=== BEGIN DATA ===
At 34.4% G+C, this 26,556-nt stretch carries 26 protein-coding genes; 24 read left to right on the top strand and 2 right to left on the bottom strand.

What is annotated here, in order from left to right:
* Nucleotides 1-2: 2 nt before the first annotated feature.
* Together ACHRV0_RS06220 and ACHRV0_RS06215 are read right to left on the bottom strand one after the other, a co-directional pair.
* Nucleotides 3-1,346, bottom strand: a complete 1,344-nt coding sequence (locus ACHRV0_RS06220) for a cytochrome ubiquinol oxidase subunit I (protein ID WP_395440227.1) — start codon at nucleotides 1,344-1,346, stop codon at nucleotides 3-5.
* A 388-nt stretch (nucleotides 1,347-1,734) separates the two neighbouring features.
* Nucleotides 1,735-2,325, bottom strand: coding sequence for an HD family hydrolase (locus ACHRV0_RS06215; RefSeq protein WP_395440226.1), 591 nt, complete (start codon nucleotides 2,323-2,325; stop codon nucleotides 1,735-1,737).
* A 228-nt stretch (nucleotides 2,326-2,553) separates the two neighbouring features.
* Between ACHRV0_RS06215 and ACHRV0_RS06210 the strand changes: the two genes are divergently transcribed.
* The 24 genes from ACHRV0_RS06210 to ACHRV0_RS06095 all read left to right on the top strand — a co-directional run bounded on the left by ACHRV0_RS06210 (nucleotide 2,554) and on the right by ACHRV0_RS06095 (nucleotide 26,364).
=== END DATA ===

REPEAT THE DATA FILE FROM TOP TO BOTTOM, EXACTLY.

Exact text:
At 34.4% G+C, this 26,556-nt stretch carries 26 protein-coding genes; 24 read left to right on the top strand and 2 right to left on the bottom strand.

What is annotated here, in order from left to right:
* Nucleotides 1-2: 2 nt before the first annotated feature.
* Together ACHRV0_RS06220 and ACHRV0_RS06215 are read right to left on the bottom strand one after the other, a co-directional pair.
* Nucleotides 3-1,346, bottom strand: a complete 1,344-nt coding sequence (locus ACHRV0_RS06220) for a cytochrome ubiquinol oxidase subunit I (protein ID WP_395440227.1) — start codon at nucleotides 1,344-1,346, stop codon at nucleotides 3-5.
* A 388-nt stretch (nucleotides 1,347-1,734) separates the two neighbouring features.
* Nucleotides 1,735-2,325, bottom strand: coding sequence for an HD family hydrolase (locus ACHRV0_RS06215; RefSeq protein WP_395440226.1), 591 nt, complete (start codon nucleotides 2,323-2,325; stop codon nucleotides 1,735-1,737).
* A 228-nt stretch (nucleotides 2,326-2,553) separates the two neighbouring features.
* Between ACHRV0_RS06215 and ACHRV0_RS06210 the strand changes: the two genes are divergently transcribed.
* The 24 genes from ACHRV0_RS06210 to ACHRV0_RS06095 all read left to right on the top strand — a co-directional run bounded on the left by ACHRV0_RS06210 (nucleotide 2,554) and on the right by ACHRV0_RS06095 (nucleotide 26,364).